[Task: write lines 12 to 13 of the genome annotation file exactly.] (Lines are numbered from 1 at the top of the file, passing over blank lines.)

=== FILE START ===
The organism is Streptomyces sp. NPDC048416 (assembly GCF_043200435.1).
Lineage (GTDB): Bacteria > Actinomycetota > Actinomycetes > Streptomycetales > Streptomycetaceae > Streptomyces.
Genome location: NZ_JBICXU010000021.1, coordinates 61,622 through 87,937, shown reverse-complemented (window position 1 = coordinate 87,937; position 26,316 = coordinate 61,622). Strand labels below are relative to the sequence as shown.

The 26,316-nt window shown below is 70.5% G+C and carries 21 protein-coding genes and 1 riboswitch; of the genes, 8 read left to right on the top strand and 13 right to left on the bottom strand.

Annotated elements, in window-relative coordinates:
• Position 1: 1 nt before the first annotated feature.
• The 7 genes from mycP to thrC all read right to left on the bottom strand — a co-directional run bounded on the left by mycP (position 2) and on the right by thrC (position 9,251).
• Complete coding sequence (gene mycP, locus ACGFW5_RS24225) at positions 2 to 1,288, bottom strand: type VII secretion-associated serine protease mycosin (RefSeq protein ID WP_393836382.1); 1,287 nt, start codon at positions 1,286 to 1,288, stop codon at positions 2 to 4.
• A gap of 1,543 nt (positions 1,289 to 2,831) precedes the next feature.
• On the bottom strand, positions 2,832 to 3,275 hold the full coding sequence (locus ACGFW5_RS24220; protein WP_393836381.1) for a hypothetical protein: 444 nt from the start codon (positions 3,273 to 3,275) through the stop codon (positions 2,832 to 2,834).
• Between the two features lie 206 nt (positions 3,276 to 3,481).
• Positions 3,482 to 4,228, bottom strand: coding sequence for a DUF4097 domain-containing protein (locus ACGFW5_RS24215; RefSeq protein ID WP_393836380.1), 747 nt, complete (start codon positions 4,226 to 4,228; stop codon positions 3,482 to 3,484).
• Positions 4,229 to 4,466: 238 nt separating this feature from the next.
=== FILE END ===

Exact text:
• Positions 3,482 to 4,228, bottom strand: coding sequence for a DUF4097 domain-containing protein (locus ACGFW5_RS24215; RefSeq protein ID WP_393836380.1), 747 nt, complete (start codon positions 4,226 to 4,228; stop codon positions 3,482 to 3,484).
• Positions 4,229 to 4,466: 238 nt separating this feature from the next.